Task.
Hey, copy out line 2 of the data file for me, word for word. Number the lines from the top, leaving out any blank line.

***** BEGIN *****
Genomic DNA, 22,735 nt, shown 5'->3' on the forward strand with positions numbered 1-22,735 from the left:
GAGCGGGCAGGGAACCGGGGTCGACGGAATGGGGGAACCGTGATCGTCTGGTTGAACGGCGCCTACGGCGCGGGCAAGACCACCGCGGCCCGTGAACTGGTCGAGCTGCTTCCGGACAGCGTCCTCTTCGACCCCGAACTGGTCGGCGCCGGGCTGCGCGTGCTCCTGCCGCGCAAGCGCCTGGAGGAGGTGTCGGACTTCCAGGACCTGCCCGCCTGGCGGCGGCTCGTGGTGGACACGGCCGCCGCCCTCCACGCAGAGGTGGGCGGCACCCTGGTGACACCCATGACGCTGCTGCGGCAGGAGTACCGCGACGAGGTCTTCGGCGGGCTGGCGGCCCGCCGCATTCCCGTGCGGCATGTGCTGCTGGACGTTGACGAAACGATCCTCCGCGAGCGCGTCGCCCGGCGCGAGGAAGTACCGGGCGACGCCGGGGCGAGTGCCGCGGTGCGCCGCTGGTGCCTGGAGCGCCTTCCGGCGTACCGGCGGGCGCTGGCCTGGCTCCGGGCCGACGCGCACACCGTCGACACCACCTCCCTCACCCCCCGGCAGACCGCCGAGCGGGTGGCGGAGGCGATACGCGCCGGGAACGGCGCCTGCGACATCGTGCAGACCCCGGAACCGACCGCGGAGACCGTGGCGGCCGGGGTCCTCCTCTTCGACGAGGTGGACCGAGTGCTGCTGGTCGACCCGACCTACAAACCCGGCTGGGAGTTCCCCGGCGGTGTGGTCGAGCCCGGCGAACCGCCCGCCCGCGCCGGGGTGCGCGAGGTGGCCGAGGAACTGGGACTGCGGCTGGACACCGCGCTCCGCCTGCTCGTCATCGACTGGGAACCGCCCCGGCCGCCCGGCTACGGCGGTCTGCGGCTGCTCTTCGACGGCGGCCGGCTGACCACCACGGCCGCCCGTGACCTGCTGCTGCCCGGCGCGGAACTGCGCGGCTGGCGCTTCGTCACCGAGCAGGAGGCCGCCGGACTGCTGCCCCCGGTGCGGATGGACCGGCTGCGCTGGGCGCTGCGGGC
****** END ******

GAGCGGGCAGGGAACCGGGGTCGACGGAATGGGGGAACCGTGATCGTCTGGTTGAACGGCGCCTACGGCGCGGGCAAGACCACCGCGGCCCGTGAACTGGTCGAGCTGCTTCCGGACAGCGTCCTCTTCGACCCCGAACTGGTCGGCGCCGGGCTGCGCGTGCTCCTGCCGCGCAAGCGCCTGGAGGAGGTGTCGGACTTCCAGGACCTGCCCGCCTGGCGGCGGCTCGTGGTGGACACGGCCGCCGCCCTCCACGCAGAGGTGGGCGGCACCCTGGTGACACCCATGACGCTGCTGCGGCAGGAGTACCGCGACGAGGTCTTCGGCGGGCTGGCGGCCCGCCGCATTCCCGTGCGGCATGTGCTGCTGGACGTTGACGAAACGATCCTCCGCGAGCGCGTCGCCCGGCGCGAGGAAGTACCGGGCGACGCCGGGGCGAGTGCCGCGGTGCGCCGCTGGTGCCTGGAGCGCCTTCCGGCGTACCGGCGGGCGCTGGCCTGGCTCCGGGCCGACGCGCACACCGTCGACACCACCTCCCTCACCCCCCGGCAGACCGCCGAGCGGGTGGCGGAGGCGATACGCGCCGGGAACGGCGCCTGCGACATCGTGCAGACCCCGGAACCGACCGCGGAGACCGTGGCGGCCGGGGTCCTCCTCTTCGACGAGGTGGACCGAGTGCTGCTGGTCGACCCGACCTACAAACCCGGCTGGGAGTTCCCCGGCGGTGTGGTCGAGCCCGGCGAACCGCCCGCCCGCGCCGGGGTGCGCGAGGTGGCCGAGGAACTGGGACTGCGGCTGGACACCGCGCTCCGCCTGCTCGTCATCGACTGGGAACCGCCCCGGCCGCCCGGCTACGGCGGTCTGCGGCTGCTCTTCGACGGCGGCCGGCTGACCACCACGGCCGCCCGTGACCTGCTGCTGCCCGGCGCGGAACTGCGCGGCTGGCGCTTCGTCACCGAGCAGGAGGCCGCCGGACTGCTGCCCCCGGTGCGGATGGACCGGCTGCGCTGGGCGCTGCGGGC